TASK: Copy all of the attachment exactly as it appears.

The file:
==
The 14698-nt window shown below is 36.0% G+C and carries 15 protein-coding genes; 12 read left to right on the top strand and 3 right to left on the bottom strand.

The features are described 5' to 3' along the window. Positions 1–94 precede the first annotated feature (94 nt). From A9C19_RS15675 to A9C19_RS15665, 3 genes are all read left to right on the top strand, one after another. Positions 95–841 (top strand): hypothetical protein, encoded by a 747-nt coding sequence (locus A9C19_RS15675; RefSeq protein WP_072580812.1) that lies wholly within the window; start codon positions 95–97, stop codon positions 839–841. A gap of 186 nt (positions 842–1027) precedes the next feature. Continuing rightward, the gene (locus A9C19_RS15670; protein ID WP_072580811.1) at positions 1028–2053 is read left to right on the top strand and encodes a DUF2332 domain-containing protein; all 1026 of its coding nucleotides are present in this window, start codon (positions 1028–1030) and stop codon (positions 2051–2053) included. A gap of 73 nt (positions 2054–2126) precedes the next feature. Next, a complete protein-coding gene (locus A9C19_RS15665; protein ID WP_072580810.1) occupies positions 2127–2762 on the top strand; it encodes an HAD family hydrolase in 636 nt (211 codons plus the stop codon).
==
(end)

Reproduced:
The 14698-nt window shown below is 36.0% G+C and carries 15 protein-coding genes; 12 read left to right on the top strand and 3 right to left on the bottom strand.

The features are described 5' to 3' along the window. Positions 1–94 precede the first annotated feature (94 nt). From A9C19_RS15675 to A9C19_RS15665, 3 genes are all read left to right on the top strand, one after another. Positions 95–841 (top strand): hypothetical protein, encoded by a 747-nt coding sequence (locus A9C19_RS15675; RefSeq protein WP_072580812.1) that lies wholly within the window; start codon positions 95–97, stop codon positions 839–841. A gap of 186 nt (positions 842–1027) precedes the next feature. Continuing rightward, the gene (locus A9C19_RS15670; protein ID WP_072580811.1) at positions 1028–2053 is read left to right on the top strand and encodes a DUF2332 domain-containing protein; all 1026 of its coding nucleotides are present in this window, start codon (positions 1028–1030) and stop codon (positions 2051–2053) included. A gap of 73 nt (positions 2054–2126) precedes the next feature. Next, a complete protein-coding gene (locus A9C19_RS15665; protein ID WP_072580810.1) occupies positions 2127–2762 on the top strand; it encodes an HAD family hydrolase in 636 nt (211 codons plus the stop codon).